Amy’s semester in Lund, Sweden, spurred a life-long interest in comparative
literature. With
research interests that include postmodernism and feminist rhetorical theories,
Amy cites professors Anne Cotterill and Irina Ivliyeva as major influencers and
role models during her academic career at Missouri S&T.
Now that Amy
has completed the coursework for her master’s degree, she moved to Wisconsin
this fall, where she continues to work on her thesis. She serves as adjunct
faculty in writing and communications at Moraine Park Technical College.

A Promotion

Dr. Kate Drowne successfully went through the promotion and tenure process in the 2007/2008 academic year. As a result, she has been granted tenure and promotion to Associate Professor. This is good news for the department and the campus as well as for Dr. Drowne. She is an excellent teacher, an accomplished scholar, and an energetic member of the campus community.
Dr. Drowne’s current research project, on the flapper in American culture and literature, promises to be a strong follow up to her book on Prohibition literature, Spirits of Defiance. I recommend Spirits of Defiance: whatever context you bring to the book, you will find it rewarding, written with clarity and grace that not all scholarly writing possesses.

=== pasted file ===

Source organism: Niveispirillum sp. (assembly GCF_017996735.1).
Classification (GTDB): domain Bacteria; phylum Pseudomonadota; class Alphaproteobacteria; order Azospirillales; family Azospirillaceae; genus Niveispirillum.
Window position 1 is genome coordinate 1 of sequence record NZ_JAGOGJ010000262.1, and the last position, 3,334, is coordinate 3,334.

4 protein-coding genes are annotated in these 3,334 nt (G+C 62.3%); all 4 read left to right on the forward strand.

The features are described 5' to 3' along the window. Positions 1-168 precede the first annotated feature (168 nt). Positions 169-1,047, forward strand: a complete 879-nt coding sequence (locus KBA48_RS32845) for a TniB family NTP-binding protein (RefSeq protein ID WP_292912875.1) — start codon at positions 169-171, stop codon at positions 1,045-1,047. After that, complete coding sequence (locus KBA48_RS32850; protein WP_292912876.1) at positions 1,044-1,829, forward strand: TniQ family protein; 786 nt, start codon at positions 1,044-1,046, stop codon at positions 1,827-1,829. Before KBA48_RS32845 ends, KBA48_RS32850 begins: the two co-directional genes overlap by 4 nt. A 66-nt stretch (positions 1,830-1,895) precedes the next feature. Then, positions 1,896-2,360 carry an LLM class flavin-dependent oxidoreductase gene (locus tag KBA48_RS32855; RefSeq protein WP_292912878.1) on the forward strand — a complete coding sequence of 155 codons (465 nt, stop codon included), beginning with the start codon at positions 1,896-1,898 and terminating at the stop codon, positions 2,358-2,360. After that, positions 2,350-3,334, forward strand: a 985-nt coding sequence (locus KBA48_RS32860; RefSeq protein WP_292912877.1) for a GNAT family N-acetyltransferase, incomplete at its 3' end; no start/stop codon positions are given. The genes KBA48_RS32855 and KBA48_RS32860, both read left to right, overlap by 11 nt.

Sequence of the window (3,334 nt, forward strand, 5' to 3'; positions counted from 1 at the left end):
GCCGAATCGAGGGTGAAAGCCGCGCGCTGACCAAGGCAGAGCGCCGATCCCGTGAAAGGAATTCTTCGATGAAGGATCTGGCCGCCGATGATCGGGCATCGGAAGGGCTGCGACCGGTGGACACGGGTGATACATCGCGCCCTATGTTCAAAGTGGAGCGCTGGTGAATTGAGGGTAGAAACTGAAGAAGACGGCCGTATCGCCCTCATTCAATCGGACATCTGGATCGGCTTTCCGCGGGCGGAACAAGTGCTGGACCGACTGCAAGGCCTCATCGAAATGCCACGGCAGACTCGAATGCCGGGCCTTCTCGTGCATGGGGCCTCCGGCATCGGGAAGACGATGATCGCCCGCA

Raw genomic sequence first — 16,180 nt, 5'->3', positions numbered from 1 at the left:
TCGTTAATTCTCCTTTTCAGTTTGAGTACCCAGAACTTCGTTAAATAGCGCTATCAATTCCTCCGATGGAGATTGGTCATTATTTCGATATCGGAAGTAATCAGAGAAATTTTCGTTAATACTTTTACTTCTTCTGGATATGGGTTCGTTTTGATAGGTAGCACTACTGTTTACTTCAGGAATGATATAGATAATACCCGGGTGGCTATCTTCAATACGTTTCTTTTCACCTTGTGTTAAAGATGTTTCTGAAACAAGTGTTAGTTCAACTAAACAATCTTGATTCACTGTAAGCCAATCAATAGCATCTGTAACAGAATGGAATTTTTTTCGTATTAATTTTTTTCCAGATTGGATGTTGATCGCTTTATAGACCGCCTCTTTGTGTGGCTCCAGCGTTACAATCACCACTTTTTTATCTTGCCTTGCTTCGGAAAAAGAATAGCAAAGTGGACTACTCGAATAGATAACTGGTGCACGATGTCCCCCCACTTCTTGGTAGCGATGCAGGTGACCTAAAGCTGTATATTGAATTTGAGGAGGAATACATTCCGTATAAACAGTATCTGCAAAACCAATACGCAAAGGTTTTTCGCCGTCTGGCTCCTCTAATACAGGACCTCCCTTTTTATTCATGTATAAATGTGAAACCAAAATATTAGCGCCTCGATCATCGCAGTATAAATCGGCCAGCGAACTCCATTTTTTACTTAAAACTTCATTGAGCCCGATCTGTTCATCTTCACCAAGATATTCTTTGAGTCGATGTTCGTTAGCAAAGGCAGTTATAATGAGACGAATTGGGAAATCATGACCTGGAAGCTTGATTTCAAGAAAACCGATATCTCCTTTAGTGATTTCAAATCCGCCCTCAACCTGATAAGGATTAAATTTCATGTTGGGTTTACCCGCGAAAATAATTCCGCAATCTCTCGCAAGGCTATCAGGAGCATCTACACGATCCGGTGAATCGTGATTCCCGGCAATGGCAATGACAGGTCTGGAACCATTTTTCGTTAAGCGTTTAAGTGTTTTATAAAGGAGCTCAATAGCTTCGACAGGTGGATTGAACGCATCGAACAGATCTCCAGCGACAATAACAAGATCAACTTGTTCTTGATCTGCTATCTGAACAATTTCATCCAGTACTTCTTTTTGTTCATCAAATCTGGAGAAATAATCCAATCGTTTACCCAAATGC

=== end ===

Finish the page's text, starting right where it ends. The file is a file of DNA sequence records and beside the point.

Please join me in congratulating Dr. Drowne in this major step in her career,

Recognizing Effective Teaching

Two faculty members in English & Technical Communication have been recognized by freshman engineering students as with the WE LOVE YOUR CLASS AWARD. Students in the Freshman Engineering program had the opportunity to vote for the their favorite teacher. Dr. Kristine Swenson and Dr. Daniel Reardon were among the top vote-getters,
Dr. Swenson is an Associate Professo in English & Technical Communicationr; Dr. Reardon is a lecturer in the same department.